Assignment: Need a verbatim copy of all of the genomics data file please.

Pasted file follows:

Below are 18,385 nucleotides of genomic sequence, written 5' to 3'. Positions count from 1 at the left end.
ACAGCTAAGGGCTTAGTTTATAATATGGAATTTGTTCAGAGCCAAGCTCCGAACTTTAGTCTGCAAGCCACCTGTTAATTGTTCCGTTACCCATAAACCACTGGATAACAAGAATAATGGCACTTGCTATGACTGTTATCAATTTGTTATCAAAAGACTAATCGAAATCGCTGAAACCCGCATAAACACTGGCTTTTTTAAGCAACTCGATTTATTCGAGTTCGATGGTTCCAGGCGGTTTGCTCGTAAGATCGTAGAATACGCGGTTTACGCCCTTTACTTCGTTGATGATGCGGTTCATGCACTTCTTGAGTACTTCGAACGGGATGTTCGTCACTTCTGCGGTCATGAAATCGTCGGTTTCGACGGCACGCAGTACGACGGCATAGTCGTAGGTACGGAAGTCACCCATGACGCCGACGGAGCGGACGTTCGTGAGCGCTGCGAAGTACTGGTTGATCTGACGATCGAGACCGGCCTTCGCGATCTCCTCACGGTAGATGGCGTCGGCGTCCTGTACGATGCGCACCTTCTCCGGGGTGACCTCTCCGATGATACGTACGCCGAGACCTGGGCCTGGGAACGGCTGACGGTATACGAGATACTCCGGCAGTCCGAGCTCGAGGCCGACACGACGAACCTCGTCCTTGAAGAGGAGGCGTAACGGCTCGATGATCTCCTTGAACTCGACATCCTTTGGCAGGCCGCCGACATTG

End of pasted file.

Below are 18,385 nucleotides of genomic sequence, written 5' to 3'. Positions count from 1 at the left end.
ACAGCTAAGGGCTTAGTTTATAATATGGAATTTGTTCAGAGCCAAGCTCCGAACTTTAGTCTGCAAGCCACCTGTTAATTGTTCCGTTACCCATAAACCACTGGATAACAAGAATAATGGCACTTGCTATGACTGTTATCAATTTGTTATCAAAAGACTAATCGAAATCGCTGAAACCCGCATAAACACTGGCTTTTTTAAGCAACTCGATTTATTCGAGTTCGATGGTTCCAGGCGGTTTGCTCGTAAGATCGTAGAATACGCGGTTTACGCCCTTTACTTCGTTGATGATGCGGTTCATGCACTTCTTGAGTACTTCGAACGGGATGTTCGTCACTTCTGCGGTCATGAAATCGTCGGTTTCGACGGCACGCAGTACGACGGCATAGTCGTAGGTACGGAAGTCACCCATGACGCCGACGGAGCGGACGTTCGTGAGCGCTGCGAAGTACTGGTTGATCTGACGATCGAGACCGGCCTTCGCGATCTCCTCACGGTAGATGGCGTCGGCGTCCTGTACGATGCGCACCTTCTCCGGGGTGACCTCTCCGATGATACGTACGCCGAGACCTGGGCCTGGGAACGGCTGACGGTATACGAGATACTCCGGCAGTCCGAGCTCGAGGCCGACACGACGAACCTCGTCCTTGAAGAGGAGGCGTAACGGCTCGATGATCTCCTTGAACTCGACATCCTTTGGCAGGCCGCCGACATTG